The Japanese Red Maple Bonsai has good growth rate and so regular shaping is a good option to keep your plant in a specific small size at all times. Shaping can be done either by limiting the plant’s growth in a pot, crowning or pruning. Pot confinement is always a better option as it is easy and retards unwanted growth of the red bonsai.

Crowning is another technique of preserving the size of the tree. In this technique, special cutting is done of the branches and trunk of the bonsai to confine its growth. It also gives the plant a specific shape and size, thereby adding to its beauty. Wrapping the branches and trunks of the tree with coils or wires is another method that also retards the growth of particular parts of the plant. 

Style is deeply associated with the Japanese Red Maple Bonsai as the plant adapts very well to numerous styles including Shakan and Han-Kengai. Shakan style is most preferred in red maple as it provides the bonsai with leafy foliage and fragile branches. In the Han-Kengai plant, the trunk is turned and molded with the help of string or rod to retard growth and give is a spherical design.

Maple Bonsai Tree – The First Choice For Bonsai Aficionados

Bonsai aficionados endorse maple bonsai tree as their first choice for a bonsai due to its gorgeous finery and great responses to all bonsai methodologies. The luxurious color hues from orange to red make this bonsai look brilliant. Standing tall in its majestic colors this bonsai spreads grandeur in the ambience.

A full sun and well-drained soil are two vital necessities of a maple bonsai tree. Although it is comparatively more drought-resistant than its contemporaries, it is still advised to water it regularly for robust growth. During summers you should water the tree everyday and water sparingly during winters to prevent rotting of the roots due to frost. For a younger plant choose a bonsai fertilizer with high nitrogen content and for an older tree choose a fertilizer with low nitrogen content to ensure smaller leaves and restricted growth.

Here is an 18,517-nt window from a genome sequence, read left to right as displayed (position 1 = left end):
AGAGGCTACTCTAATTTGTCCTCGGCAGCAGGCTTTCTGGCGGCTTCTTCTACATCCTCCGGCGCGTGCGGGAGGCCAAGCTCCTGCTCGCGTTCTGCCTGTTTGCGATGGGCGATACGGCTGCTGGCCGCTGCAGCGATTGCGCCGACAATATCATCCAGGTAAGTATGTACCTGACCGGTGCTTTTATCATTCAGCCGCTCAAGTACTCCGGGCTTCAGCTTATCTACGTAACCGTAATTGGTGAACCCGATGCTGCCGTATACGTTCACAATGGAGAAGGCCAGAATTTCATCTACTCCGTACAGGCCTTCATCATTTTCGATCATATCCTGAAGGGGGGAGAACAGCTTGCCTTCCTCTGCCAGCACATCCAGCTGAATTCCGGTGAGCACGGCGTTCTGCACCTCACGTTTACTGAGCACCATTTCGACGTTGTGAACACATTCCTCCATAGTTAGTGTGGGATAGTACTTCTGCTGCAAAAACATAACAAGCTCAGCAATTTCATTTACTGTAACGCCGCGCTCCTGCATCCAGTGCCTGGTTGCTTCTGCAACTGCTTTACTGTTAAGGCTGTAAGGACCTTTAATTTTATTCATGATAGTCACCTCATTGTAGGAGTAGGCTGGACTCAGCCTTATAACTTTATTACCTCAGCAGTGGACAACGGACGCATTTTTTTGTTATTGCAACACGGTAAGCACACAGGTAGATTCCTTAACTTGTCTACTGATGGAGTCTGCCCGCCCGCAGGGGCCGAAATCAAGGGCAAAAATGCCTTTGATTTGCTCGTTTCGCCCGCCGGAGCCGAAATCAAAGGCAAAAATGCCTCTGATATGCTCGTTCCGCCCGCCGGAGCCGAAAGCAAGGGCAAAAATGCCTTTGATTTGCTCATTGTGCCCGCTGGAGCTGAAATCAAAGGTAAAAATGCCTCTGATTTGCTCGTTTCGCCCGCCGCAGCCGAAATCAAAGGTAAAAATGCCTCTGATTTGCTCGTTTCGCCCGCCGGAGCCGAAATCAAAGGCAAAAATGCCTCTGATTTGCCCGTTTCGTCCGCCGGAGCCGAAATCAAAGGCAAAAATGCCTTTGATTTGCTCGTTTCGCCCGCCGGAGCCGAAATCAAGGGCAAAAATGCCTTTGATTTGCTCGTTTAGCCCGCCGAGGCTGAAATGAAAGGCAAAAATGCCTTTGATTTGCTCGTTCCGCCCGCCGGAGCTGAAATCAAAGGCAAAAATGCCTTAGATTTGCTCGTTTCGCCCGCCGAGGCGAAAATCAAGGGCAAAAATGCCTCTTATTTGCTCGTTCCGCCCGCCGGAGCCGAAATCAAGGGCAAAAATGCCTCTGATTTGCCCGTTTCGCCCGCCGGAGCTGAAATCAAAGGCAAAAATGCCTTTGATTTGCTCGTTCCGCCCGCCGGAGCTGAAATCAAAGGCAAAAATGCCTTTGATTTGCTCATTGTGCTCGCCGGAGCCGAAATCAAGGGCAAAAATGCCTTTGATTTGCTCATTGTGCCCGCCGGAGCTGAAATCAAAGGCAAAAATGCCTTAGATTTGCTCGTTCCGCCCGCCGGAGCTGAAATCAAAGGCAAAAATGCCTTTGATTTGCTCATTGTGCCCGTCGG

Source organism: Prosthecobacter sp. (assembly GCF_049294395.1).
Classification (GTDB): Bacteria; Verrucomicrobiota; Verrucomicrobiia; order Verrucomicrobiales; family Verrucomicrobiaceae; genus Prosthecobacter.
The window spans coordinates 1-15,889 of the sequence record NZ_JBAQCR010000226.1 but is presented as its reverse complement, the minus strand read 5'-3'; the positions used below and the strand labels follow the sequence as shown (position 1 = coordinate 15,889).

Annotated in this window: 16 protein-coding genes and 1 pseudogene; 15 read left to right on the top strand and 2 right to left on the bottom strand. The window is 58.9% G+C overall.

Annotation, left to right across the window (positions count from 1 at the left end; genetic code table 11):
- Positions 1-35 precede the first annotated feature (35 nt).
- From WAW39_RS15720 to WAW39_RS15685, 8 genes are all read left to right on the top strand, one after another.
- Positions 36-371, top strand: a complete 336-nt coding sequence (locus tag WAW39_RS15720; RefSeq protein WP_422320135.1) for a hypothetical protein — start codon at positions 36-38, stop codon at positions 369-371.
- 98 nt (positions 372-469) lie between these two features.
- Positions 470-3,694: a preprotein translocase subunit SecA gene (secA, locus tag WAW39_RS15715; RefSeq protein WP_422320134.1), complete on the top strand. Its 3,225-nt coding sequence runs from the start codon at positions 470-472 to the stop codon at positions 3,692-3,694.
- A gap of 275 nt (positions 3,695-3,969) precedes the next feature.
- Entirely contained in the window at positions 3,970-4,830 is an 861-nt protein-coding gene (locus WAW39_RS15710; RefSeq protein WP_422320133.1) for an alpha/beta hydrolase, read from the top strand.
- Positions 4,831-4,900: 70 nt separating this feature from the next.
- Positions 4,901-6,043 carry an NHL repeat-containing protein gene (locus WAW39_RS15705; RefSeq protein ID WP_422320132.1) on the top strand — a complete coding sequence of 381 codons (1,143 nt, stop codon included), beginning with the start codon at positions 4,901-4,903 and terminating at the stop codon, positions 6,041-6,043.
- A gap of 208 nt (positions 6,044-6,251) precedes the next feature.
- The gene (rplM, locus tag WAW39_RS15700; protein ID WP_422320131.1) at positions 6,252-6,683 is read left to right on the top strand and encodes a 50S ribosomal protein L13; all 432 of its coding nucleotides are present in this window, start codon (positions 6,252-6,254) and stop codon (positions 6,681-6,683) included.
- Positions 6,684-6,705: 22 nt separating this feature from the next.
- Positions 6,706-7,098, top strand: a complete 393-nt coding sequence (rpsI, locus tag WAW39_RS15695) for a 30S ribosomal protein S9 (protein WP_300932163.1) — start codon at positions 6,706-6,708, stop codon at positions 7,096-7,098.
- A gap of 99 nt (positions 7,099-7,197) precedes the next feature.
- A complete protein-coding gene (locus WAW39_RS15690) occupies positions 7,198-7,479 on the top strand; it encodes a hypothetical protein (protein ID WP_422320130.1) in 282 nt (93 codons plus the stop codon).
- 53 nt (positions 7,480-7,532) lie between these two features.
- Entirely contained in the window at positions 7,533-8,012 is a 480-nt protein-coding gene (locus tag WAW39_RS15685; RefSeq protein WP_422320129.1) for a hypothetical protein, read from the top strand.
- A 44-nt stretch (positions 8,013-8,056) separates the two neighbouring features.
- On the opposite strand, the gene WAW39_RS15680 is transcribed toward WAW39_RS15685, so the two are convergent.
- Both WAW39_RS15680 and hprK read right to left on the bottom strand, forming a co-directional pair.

Frequent fertilizing is advised during the growing season. During the first month you should fertilize your maple bonsai tree once a week and thereafter reduce the fertilizing to two times in a month. As fall sets in change the fertilizer to one that is high in phosphorous and low in nitrogen for boosting the resilience of the bonsai against extreme cold winters. During early spring when the bonsai commences budding, you may choose to transplant it. A new tree should be transplanted only after 1-2 years. 

Keep the maple bonsai tree in a cool place after re-potting for at least two weeks. Before the tree buds you can expect a robust growth, hence spring has been observed to be the favorable time for pruning it. For transplanting around 60-65% of the roots can be pruned off without endangering the health of the bonsai tree. While pruning roots you should cut off the large roots and spare the tender roots. Gather the cuttings too during the beginning of spring that may be used for propagation.

Maple bonsai tree can be grown from cuttings as well as seeds. If growing from seeds then natural germination would give you a healthier plant. You may check the viability of the seeds before sowing by soaking them in a bowl of lukewarm water. The viable seeds would float on the surface of the water and the bad ones would sink to the bottom. Now dig a hole that is about ½ inch deep. Sow seeds during fall and you can expect them to sprout during spring.

Maple bonsai tree is renowned for its colorful foliage and is the preferred choice for exhibitions and shows. However to prepare your bonsai for exhibitions that are not during fall it would be best to defoliate the bonsai accordingly. Defoliation is a method that should be opted for only if unavoidable as it unnecessarily puts your bonsai under extreme duress. Defoliation is known to shock the bonsai and initiate a 2nd spring growth cycle. Do not partially defoliate the bonsai as it can cause immense damage.

Maple bonsai tree is a deciduous tree and its breathtaking colors have made it the preferred bonsai. The bonsai has good resilience and can tolerate bad soil and weather but should be protected from wind. This bonsai can be designed artistically as it can tolerate intricate and complex designing easily.